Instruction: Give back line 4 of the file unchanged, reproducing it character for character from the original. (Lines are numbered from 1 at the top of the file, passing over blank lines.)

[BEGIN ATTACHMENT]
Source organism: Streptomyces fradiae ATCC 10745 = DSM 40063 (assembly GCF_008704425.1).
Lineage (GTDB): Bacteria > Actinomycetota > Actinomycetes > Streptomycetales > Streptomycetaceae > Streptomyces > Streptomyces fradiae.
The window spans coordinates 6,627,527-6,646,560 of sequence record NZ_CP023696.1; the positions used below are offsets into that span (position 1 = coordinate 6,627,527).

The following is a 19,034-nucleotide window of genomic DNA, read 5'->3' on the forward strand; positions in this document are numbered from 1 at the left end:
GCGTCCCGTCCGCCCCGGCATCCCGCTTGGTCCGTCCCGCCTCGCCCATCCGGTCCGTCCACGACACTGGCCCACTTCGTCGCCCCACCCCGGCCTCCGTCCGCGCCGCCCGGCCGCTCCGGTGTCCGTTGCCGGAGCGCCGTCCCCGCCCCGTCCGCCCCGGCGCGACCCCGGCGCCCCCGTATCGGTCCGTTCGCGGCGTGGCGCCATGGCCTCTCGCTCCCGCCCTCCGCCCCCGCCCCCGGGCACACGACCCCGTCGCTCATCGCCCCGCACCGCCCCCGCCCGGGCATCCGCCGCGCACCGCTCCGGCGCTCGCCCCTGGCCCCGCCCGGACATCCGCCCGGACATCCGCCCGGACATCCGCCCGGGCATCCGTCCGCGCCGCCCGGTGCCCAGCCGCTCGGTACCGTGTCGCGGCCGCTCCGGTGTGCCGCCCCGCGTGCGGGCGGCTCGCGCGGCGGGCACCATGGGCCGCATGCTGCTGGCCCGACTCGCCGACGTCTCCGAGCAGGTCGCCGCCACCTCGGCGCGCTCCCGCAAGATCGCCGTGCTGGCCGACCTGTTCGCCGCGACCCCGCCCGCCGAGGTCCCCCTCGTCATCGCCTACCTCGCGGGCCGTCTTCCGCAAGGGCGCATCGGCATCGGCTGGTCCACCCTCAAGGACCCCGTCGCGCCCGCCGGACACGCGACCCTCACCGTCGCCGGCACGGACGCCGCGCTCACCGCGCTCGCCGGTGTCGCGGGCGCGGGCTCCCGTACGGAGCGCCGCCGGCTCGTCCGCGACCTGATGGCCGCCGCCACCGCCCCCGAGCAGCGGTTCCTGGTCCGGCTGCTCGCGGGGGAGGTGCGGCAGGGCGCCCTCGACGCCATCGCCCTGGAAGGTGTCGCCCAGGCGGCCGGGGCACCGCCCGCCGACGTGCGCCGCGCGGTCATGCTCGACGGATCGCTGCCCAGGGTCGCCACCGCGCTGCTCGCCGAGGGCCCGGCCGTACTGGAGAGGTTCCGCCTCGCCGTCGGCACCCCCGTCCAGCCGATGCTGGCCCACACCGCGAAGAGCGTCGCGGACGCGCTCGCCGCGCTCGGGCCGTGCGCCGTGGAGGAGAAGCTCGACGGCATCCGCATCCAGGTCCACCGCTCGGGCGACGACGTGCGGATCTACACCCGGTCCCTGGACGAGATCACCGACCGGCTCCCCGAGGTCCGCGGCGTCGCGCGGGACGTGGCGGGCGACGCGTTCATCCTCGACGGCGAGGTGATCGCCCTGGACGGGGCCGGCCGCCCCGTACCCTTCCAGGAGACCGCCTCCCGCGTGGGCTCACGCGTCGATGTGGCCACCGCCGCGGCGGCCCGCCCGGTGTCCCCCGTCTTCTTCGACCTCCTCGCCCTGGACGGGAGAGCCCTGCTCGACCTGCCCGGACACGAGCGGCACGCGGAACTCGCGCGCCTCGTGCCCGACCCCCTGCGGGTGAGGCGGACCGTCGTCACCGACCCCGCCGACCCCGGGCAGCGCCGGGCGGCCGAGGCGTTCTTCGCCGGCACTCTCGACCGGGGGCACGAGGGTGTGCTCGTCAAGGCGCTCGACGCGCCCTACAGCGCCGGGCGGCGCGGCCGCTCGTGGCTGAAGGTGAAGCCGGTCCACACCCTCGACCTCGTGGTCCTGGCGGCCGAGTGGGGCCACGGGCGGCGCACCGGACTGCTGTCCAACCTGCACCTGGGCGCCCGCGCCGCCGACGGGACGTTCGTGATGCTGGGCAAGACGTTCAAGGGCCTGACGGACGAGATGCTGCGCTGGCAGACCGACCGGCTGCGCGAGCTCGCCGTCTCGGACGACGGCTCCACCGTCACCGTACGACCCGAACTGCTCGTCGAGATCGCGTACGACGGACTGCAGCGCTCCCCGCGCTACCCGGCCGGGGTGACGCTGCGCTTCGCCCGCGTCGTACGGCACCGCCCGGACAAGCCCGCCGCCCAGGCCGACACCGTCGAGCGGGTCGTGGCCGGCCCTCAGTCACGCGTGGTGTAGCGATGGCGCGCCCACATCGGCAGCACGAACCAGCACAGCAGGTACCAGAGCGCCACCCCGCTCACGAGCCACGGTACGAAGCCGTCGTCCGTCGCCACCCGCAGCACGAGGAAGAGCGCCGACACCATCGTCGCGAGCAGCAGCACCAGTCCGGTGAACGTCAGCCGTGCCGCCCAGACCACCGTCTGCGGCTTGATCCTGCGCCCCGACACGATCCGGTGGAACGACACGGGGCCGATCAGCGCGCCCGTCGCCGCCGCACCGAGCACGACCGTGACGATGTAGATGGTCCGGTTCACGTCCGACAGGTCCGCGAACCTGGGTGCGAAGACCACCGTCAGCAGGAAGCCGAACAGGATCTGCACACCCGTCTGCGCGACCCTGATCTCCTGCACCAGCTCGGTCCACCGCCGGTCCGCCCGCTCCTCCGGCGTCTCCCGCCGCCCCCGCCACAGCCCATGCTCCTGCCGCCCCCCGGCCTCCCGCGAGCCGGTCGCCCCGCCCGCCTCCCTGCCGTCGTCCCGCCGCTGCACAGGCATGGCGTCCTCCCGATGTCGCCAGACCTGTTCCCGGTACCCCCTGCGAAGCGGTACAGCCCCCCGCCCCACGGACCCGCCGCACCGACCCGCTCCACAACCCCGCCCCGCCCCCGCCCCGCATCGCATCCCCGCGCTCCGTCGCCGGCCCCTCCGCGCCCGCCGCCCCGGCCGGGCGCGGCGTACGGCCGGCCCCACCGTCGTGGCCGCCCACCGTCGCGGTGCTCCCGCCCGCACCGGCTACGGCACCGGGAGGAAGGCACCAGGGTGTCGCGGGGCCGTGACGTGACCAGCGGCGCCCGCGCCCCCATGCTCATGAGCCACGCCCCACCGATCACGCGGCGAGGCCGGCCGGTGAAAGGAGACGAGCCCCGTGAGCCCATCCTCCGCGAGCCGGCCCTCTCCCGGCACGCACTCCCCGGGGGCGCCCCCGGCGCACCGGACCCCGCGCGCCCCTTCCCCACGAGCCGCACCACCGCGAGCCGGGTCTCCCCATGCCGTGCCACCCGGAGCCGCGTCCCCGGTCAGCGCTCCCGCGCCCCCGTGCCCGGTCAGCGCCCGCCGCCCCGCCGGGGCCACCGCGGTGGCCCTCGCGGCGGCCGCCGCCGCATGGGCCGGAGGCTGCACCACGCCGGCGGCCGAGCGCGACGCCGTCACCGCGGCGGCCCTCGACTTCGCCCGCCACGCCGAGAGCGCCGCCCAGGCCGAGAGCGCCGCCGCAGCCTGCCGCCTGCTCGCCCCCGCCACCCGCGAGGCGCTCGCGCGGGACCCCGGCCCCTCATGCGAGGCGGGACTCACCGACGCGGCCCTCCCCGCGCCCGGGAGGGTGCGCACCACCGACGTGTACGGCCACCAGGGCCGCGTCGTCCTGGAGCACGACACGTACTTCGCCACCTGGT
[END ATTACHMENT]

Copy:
The following is a 19,034-nucleotide window of genomic DNA, read 5'->3' on the forward strand; positions in this document are numbered from 1 at the left end: